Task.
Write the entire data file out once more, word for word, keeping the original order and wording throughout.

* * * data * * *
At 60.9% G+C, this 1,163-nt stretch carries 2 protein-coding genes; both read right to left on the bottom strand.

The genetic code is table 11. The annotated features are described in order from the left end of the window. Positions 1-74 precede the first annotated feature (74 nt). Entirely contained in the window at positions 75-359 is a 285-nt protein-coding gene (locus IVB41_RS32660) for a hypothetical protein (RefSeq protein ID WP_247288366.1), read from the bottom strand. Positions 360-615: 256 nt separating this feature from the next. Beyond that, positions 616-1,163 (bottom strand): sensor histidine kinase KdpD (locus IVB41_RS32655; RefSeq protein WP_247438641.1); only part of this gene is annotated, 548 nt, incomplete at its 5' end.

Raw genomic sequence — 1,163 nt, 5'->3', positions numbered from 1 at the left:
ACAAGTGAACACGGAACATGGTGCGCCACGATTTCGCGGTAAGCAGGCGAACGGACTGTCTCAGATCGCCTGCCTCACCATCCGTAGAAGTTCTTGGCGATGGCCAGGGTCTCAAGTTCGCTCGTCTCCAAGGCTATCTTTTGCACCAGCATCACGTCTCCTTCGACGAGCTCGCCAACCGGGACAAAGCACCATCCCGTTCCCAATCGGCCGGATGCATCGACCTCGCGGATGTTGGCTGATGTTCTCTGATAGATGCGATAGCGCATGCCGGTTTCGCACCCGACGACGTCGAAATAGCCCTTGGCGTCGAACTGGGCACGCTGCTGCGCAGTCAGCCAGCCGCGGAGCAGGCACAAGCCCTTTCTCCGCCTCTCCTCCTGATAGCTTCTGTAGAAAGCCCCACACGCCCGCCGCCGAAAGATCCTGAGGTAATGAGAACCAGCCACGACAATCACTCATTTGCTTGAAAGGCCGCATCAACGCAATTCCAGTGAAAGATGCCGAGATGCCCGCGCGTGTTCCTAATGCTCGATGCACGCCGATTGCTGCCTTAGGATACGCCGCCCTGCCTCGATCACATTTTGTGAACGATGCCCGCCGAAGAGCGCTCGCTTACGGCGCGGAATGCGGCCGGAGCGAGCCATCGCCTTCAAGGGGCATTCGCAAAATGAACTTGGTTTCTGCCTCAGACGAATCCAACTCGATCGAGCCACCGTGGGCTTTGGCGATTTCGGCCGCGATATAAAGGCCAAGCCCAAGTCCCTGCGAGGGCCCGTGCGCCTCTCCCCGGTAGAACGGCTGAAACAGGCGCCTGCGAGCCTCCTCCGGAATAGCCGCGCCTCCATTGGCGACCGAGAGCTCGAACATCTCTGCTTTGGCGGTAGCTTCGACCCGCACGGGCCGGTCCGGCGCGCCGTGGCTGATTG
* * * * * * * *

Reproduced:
At 60.9% G+C, this 1,163-nt stretch carries 2 protein-coding genes; both read right to left on the bottom strand.

The genetic code is table 11. The annotated features are described in order from the left end of the window. Positions 1-74 precede the first annotated feature (74 nt). Entirely contained in the window at positions 75-359 is a 285-nt protein-coding gene (locus IVB41_RS32660) for a hypothetical protein (RefSeq protein ID WP_247288366.1), read from the bottom strand. Positions 360-615: 256 nt separating this feature from the next. Beyond that, positions 616-1,163 (bottom strand): sensor histidine kinase KdpD (locus IVB41_RS32655; RefSeq protein WP_247438641.1); only part of this gene is annotated, 548 nt, incomplete at its 5' end.

Raw genomic sequence — 1,163 nt, 5'->3', positions numbered from 1 at the left:
ACAAGTGAACACGGAACATGGTGCGCCACGATTTCGCGGTAAGCAGGCGAACGGACTGTCTCAGATCGCCTGCCTCACCATCCGTAGAAGTTCTTGGCGATGGCCAGGGTCTCAAGTTCGCTCGTCTCCAAGGCTATCTTTTGCACCAGCATCACGTCTCCTTCGACGAGCTCGCCAACCGGGACAAAGCACCATCCCGTTCCCAATCGGCCGGATGCATCGACCTCGCGGATGTTGGCTGATGTTCTCTGATAGATGCGATAGCGCATGCCGGTTTCGCACCCGACGACGTCGAAATAGCCCTTGGCGTCGAACTGGGCACGCTGCTGCGCAGTCAGCCAGCCGCGGAGCAGGCACAAGCCCTTTCTCCGCCTCTCCTCCTGATAGCTTCTGTAGAAAGCCCCACACGCCCGCCGCCGAAAGATCCTGAGGTAATGAGAACCAGCCACGACAATCACTCATTTGCTTGAAAGGCCGCATCAACGCAATTCCAGTGAAAGATGCCGAGATGCCCGCGCGTGTTCCTAATGCTCGATGCACGCCGATTGCTGCCTTAGGATACGCCGCCCTGCCTCGATCACATTTTGTGAACGATGCCCGCCGAAGAGCGCTCGCTTACGGCGCGGAATGCGGCCGGAGCGAGCCATCGCCTTCAAGGGGCATTCGCAAAATGAACTTGGTTTCTGCCTCAGACGAATCCAACTCGATCGAGCCACCGTGGGCTTTGGCGATTTCGGCCGCGATATAAAGGCCAAGCCCAAGTCCCTGCGAGGGCCCGTGCGCCTCTCCCCGGTAGAACGGCTGAAACAGGCGCCTGCGAGCCTCCTCCGGAATAGCCGCGCCTCCATTGGCGACCGAGAGCTCGAACATCTCTGCTTTGGCGGTAGCTTCGACCCGCACGGGCCGGTCCGGCGCGCCGTGGCTGATTG